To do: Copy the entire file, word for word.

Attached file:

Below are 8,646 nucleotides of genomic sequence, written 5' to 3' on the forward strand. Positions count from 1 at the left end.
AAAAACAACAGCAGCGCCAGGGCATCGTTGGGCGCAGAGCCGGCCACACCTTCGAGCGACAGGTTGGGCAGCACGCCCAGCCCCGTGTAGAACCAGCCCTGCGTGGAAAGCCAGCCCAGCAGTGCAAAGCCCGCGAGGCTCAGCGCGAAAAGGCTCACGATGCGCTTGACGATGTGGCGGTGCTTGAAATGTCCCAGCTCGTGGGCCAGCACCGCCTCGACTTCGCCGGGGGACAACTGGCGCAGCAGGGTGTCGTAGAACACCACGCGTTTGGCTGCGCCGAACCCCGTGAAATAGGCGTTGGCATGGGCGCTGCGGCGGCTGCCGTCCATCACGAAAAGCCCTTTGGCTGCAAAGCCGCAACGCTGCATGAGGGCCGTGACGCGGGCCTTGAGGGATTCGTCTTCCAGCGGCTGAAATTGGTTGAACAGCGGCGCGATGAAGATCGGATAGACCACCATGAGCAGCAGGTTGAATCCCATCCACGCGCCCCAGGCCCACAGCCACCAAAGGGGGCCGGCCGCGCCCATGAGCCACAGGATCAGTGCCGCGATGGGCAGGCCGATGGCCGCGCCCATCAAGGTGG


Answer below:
Below are 8,646 nucleotides of genomic sequence, written 5' to 3' on the forward strand. Positions count from 1 at the left end.
AAAAACAACAGCAGCGCCAGGGCATCGTTGGGCGCAGAGCCGGCCACACCTTCGAGCGACAGGTTGGGCAGCACGCCCAGCCCCGTGTAGAACCAGCCCTGCGTGGAAAGCCAGCCCAGCAGTGCAAAGCCCGCGAGGCTCAGCGCGAAAAGGCTCACGATGCGCTTGACGATGTGGCGGTGCTTGAAATGTCCCAGCTCGTGGGCCAGCACCGCCTCGACTTCGCCGGGGGACAACTGGCGCAGCAGGGTGTCGTAGAACACCACGCGTTTGGCTGCGCCGAACCCCGTGAAATAGGCGTTGGCATGGGCGCTGCGGCGGCTGCCGTCCATCACGAAAAGCCCTTTGGCTGCAAAGCCGCAACGCTGCATGAGGGCCGTGACGCGGGCCTTGAGGGATTCGTCTTCCAGCGGCTGAAATTGGTTGAACAGCGGCGCGATGAAGATCGGATAGACCACCATGAGCAGCAGGTTGAATCCCATCCACGCGCCCCAGGCCCACAGCCACCAAAGGGGGCCGGCCGCGCCCATGAGCCACAGGATCAGTGCCGCGATGGGCAGGCCGATGGCCGCGCCCATCAAGGTGG